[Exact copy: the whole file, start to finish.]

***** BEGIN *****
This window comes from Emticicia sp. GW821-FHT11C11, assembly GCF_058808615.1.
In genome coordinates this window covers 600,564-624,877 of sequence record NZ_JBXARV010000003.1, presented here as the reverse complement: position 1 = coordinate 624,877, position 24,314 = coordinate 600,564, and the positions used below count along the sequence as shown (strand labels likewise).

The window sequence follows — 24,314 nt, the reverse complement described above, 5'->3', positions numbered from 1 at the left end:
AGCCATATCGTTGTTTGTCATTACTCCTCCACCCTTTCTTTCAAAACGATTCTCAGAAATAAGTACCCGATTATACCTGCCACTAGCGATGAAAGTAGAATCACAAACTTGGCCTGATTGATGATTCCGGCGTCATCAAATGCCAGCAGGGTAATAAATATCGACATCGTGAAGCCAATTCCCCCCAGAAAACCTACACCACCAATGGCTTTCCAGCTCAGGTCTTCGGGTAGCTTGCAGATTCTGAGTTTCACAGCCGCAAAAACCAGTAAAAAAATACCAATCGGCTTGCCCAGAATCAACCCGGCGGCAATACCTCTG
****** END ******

This window comes from Emticicia sp. GW821-FHT11C11, assembly GCF_058808615.1.
In genome coordinates this window covers 600,564-624,877 of sequence record NZ_JBXARV010000003.1, presented here as the reverse complement: position 1 = coordinate 624,877, position 24,314 = coordinate 600,564, and the positions used below count along the sequence as shown (strand labels likewise).

The window sequence follows — 24,314 nt, the reverse complement described above, 5'->3', positions numbered from 1 at the left end:
AGCCATATCGTTGTTTGTCATTACTCCTCCACCCTTTCTTTCAAAACGATTCTCAGAAATAAGTACCCGATTATACCTGCCACTAGCGATGAAAGTAGAATCACAAACTTGGCCTGATTGATGATTCCGGCGTCATCAAATGCCAGCAGGGTAATAAATATCGACATCGTGAAGCCAATTCCCCCCAGAAAACCTACACCACCAATGGCTTTCCAGCTCAGGTCTTCGGGTAGCTTGCAGATTCTGAGTTTCACAGCCGCAAAAACCAGTAAAAAAATACCAATCGGCTTGCCCAGAATCAACCCGGCGGCAATACCTCTG